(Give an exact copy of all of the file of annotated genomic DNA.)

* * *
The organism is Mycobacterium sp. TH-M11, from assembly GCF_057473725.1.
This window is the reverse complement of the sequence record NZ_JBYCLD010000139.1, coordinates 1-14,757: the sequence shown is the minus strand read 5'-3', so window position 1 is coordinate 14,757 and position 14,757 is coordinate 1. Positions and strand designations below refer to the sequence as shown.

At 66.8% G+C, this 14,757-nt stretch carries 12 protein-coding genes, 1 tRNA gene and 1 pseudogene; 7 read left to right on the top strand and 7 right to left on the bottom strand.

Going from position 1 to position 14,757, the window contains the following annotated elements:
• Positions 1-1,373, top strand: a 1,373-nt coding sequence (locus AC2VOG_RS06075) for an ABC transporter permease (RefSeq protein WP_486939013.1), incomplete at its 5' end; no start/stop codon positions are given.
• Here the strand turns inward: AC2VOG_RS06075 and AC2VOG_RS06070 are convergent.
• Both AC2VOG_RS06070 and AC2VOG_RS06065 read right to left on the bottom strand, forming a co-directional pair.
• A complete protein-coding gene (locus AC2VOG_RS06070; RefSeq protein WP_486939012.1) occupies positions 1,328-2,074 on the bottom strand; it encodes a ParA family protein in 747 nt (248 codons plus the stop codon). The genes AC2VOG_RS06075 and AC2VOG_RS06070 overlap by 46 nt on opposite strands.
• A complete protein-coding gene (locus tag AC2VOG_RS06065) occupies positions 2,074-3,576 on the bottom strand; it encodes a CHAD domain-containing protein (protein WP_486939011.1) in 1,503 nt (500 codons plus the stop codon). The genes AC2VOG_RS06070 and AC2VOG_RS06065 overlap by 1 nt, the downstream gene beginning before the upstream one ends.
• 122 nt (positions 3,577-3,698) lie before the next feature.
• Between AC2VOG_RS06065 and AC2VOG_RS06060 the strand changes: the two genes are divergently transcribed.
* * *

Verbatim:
The organism is Mycobacterium sp. TH-M11, from assembly GCF_057473725.1.
This window is the reverse complement of the sequence record NZ_JBYCLD010000139.1, coordinates 1-14,757: the sequence shown is the minus strand read 5'-3', so window position 1 is coordinate 14,757 and position 14,757 is coordinate 1. Positions and strand designations below refer to the sequence as shown.

At 66.8% G+C, this 14,757-nt stretch carries 12 protein-coding genes, 1 tRNA gene and 1 pseudogene; 7 read left to right on the top strand and 7 right to left on the bottom strand.

Going from position 1 to position 14,757, the window contains the following annotated elements:
• Positions 1-1,373, top strand: a 1,373-nt coding sequence (locus AC2VOG_RS06075) for an ABC transporter permease (RefSeq protein WP_486939013.1), incomplete at its 5' end; no start/stop codon positions are given.
• Here the strand turns inward: AC2VOG_RS06075 and AC2VOG_RS06070 are convergent.
• Both AC2VOG_RS06070 and AC2VOG_RS06065 read right to left on the bottom strand, forming a co-directional pair.
• A complete protein-coding gene (locus AC2VOG_RS06070; RefSeq protein WP_486939012.1) occupies positions 1,328-2,074 on the bottom strand; it encodes a ParA family protein in 747 nt (248 codons plus the stop codon). The genes AC2VOG_RS06075 and AC2VOG_RS06070 overlap by 46 nt on opposite strands.
• A complete protein-coding gene (locus tag AC2VOG_RS06065) occupies positions 2,074-3,576 on the bottom strand; it encodes a CHAD domain-containing protein (protein WP_486939011.1) in 1,503 nt (500 codons plus the stop codon). The genes AC2VOG_RS06070 and AC2VOG_RS06065 overlap by 1 nt, the downstream gene beginning before the upstream one ends.
• 122 nt (positions 3,577-3,698) lie before the next feature.
• Between AC2VOG_RS06065 and AC2VOG_RS06060 the strand changes: the two genes are divergently transcribed.